‘I don’t think anybody wants treaty change now’

'I don't think anybody wants treaty change now'
Sweden's Prime Minister Stefan Löfven and the UK's David Cameron. Photo: AP Photo/Tim Ireland
The refugee crisis and Brexit were top of the agenda when Swedish Prime Minister Stefan Löfven held talks with his UK counterpart David Cameron on an official visit to London.

The discussions came at a crucial time for both nations regarding foreign policy. Sweden is currently campaigning for other EU member states – including the UK – to take in a greater share of refugees fleeing violence in the Middle East and Africa. Meanwhile Britain is seeking support for its negotiation for treaty change with the European Union. 

But Löfven, who heads up Sweden's ruling centre-left Social Democrat-Green coalition, suggested that right-wing Conservative leader Cameron should not count on the Nordic country's backing during a precarious time for the union as it continues to tackle the refugee crisis.

Speaking to international media after the meeting late on Monday – after his plane from Stockholm was delayed due to fog in London – the Swedish premier said he hoped the UK would remain within the EU, but advised against radical legislative action.

“I don't think anybody wants treaty change right now. (…) I see that as a very difficult issue and you have to find other technical solutions to handle those kinds of issues,” Löfven told Sky News.

David Cameron and Stefan Löfven outside 10 Downing Street. Photo: AP Photo/Tim Ireland

Last month the UK's Finance Minister George Osborne visited Stockholm as part of his efforts to drum up support for the idea that Britain should be allowed to renegotiate its relationship with the other 27 member states, before UK voters are given the chance to decide whether to remain 'in or out' of the European Union.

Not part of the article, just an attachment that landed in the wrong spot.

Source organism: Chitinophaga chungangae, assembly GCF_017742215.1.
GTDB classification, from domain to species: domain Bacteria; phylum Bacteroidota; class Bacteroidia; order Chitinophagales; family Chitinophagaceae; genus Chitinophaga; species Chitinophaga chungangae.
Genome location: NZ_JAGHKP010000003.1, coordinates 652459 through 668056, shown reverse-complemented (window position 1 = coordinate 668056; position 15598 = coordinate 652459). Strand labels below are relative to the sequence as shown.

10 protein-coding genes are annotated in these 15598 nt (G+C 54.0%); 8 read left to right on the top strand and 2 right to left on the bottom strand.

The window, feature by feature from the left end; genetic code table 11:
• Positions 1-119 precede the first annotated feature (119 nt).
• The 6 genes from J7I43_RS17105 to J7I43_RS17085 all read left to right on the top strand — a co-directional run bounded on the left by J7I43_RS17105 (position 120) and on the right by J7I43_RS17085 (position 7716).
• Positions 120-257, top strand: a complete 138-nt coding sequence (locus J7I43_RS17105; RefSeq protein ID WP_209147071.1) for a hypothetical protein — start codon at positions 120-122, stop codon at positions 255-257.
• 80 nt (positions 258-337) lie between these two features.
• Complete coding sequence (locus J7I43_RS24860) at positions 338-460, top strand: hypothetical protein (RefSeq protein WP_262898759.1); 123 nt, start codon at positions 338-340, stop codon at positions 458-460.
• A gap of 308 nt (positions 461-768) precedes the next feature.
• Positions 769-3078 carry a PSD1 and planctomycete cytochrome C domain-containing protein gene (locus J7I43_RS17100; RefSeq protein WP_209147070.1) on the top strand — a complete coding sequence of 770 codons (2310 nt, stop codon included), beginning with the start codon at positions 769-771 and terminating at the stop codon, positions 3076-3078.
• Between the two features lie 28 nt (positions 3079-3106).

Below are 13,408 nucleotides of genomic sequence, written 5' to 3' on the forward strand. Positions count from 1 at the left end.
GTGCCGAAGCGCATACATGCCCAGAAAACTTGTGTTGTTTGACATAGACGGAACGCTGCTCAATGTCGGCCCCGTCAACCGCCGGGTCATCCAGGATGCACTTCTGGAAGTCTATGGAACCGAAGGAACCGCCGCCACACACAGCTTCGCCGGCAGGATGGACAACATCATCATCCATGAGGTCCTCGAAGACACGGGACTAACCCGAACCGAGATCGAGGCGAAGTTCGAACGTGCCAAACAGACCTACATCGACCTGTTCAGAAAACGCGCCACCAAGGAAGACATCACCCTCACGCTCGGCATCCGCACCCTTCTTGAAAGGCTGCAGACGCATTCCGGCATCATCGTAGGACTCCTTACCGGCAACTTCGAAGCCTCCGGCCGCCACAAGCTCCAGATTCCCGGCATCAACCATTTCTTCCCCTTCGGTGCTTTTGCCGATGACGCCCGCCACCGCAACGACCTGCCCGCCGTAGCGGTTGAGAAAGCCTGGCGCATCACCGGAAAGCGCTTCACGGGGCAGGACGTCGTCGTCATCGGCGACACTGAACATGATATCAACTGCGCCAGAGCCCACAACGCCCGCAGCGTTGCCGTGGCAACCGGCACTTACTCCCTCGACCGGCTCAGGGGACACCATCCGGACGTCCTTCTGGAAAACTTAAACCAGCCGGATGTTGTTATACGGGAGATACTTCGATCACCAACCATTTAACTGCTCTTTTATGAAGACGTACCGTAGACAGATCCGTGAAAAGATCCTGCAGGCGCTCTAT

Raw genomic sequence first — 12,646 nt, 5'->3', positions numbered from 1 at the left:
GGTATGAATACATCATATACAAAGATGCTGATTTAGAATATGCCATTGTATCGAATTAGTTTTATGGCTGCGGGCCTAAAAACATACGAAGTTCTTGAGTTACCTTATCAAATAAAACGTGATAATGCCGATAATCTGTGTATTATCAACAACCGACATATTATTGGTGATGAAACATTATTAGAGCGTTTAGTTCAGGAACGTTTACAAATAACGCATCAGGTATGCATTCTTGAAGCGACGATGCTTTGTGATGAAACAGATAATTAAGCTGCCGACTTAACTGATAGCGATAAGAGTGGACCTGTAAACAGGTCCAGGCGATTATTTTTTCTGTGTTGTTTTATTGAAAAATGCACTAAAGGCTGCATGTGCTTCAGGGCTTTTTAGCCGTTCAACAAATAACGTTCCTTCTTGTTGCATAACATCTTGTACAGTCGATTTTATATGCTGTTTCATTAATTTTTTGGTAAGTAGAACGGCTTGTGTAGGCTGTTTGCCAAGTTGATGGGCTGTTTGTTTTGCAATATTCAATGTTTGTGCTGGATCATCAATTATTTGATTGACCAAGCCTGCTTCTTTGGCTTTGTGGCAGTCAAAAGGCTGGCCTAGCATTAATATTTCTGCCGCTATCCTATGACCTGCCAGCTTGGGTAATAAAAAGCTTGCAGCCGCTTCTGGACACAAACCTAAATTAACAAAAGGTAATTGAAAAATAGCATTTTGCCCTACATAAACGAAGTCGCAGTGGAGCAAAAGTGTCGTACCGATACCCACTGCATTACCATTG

But Löfven was reluctant to offer Swedish support for the scheme on Monday.

“I cannot see a country that wants to go into a process of treaty change, not least because of the issue with the refugee crisis,” he told Sky News.

READ ALSO: 'Serious blow' to the EU if Britain leaves

Up to 190,000 people are expected to seek asylum in Sweden in 2015 and while Löfven has praised his country's response to the crisis he has warned that it is “approaching the limit” of its reception capacity.

The UK, on the other hand, has chosen to not be part of the EU's common asylum policies, with Cameron's government saying it would be able to accept 20,000 Syrians in the coming five years – the number of asylum applications Sweden receives in a month.

Swedish ministers have previously blasted EU member states for not doing enough to ease the burden on Sweden and other nations such as Germany taking in unprecedented numbers of refugees, but Löfven refrained from criticizing his host country on Monday.

“All EU countries must take their responsibility and we need a completely new redistribution system within the EU,” Swedish newspaper Dagens Nyheter quoted Löfven as saying after the meeting.

“[Cameron] said that the country does its part outside of the redistribution system and that they are accepting a few thousands. That's what the UK insists and continues to insist,” he said.

Stefan Löfven also met with the UK's opposition Labour party leader Jeremy Corbyn during his visit.